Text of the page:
One might expect the Bay Area — as the epicenter of the eat-local movement and a region with a long tradition of cattle ranching — to be a mecca for producers of organic and grass-fed beef. But there is a problem: a shortage of slaughterhouses is so acute that it is stunting the growth of this emerging industry.
Only one slaughterhouse remains in the Bay Area, in Petaluma, and there are just a smattering of them in all of Northern California. Ranchers must often truck their grass-fed cattle hundreds of miles to the nearest plant, and they face backlogs in the busy season that can lead to waits lasting many months. This means fewer — and more expensive — local skirt steaks at the butcher shop, and more carbon with that grass-fed burger.
The slaughterhouse shortage, and associated difficulties in creating an efficient supply chain, has already kept aspiring local-beef entrepreneurs out of the business, University of California researchers say. And when the local supply of grass-fed meat gets low, out-of-region producers pick up the slack.
Meanwhile, established local purveyors fret about what could happen if the Petaluma slaughterhouse, Rancho Veal, closed.
“The vulnerability is extreme,” said David Evans, owner of Marin Sun Farms in Point Reyes Station, one of the largest local grass-fed cattle operations. “It’s enough of a problem that if one slaughterhouse goes out of business, the alternatives are too far away to be recognizably viable.”
Evans said his contingency plan was to buy Rancho Veal if it were threatened with closing.
Slaughterhouses were once common in the Bay Area. Rosemary Mucklow, the director emeritus of the National Meat Association, an industry trade group based in Oakland, said that as recently as 45 years ago, there were still dozens of slaughterhouses and meatpacking plants in San Francisco.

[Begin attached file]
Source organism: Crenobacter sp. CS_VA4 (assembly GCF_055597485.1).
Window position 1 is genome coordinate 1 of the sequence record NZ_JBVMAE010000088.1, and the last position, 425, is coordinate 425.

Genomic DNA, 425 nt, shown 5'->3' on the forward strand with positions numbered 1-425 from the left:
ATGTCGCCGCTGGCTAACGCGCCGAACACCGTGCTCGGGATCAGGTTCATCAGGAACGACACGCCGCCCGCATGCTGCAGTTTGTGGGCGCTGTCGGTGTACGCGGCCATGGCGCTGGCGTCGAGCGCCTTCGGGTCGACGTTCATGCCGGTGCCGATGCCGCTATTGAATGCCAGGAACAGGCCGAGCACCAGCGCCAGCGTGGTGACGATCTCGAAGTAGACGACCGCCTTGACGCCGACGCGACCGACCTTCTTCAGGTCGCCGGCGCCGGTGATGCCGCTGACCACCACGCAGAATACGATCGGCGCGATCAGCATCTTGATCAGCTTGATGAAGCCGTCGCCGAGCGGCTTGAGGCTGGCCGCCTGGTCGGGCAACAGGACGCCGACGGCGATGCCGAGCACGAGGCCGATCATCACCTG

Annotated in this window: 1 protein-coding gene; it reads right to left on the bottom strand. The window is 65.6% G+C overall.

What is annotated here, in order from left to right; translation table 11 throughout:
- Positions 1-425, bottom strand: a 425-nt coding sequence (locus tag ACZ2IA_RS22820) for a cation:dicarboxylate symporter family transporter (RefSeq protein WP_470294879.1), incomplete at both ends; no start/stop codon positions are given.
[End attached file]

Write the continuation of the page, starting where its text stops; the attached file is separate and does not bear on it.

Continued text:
“When I came to town, San Francisco had a Butchertown on Third Street,” Mucklow said, adding that she saw her first hog slaughter in what is now the Bayview neighborhood.
These days, little remains of Butchertown except memories and the name given to the nearby Dogpatch neighborhood, which, according to legend, was populated by feral dogs that lived off slaughterhouse scraps.
The disappearance of slaughterhouses is not a local phenomenon, nor is it limited to urban areas where residents do not want an abattoir in their backyards. Nationwide, the number of meat-processing centers has declined steadily for the past three decades, as the industry has consolidated and turned to large facilities where thousands of cattle can be fed, killed and cut up over the course of a day. In 1979, there were 70 federally inspected cattle slaughterhouses in California, according to the United States Department of Agriculture; by 2009, there were 23.
In some regions of the country, notably the Midwest, the growing popularity of “niche meat”— a catchall term that includes grass-fed, organic, sustainable and kosher meat — has led to a revival of the small slaughterhouse, said Arion Thiboumery, a researcher at Iowa State University and head of an organization dedicated to helping niche-meat producers and processors.
But Thiboumery is pessimistic about the chances for new facilities in California. Here, potential operators face stringent state regulations, unforgiving zoning laws and the dreaded Nimby factor.
“Basically, if I were to build a slaughterhouse, the last place I would build it is California,” Thiboumery said.
Sallie Calhoun, the co-owner of Paicines Ranch in San Benito County, south of San Jose, would certainly second that notion.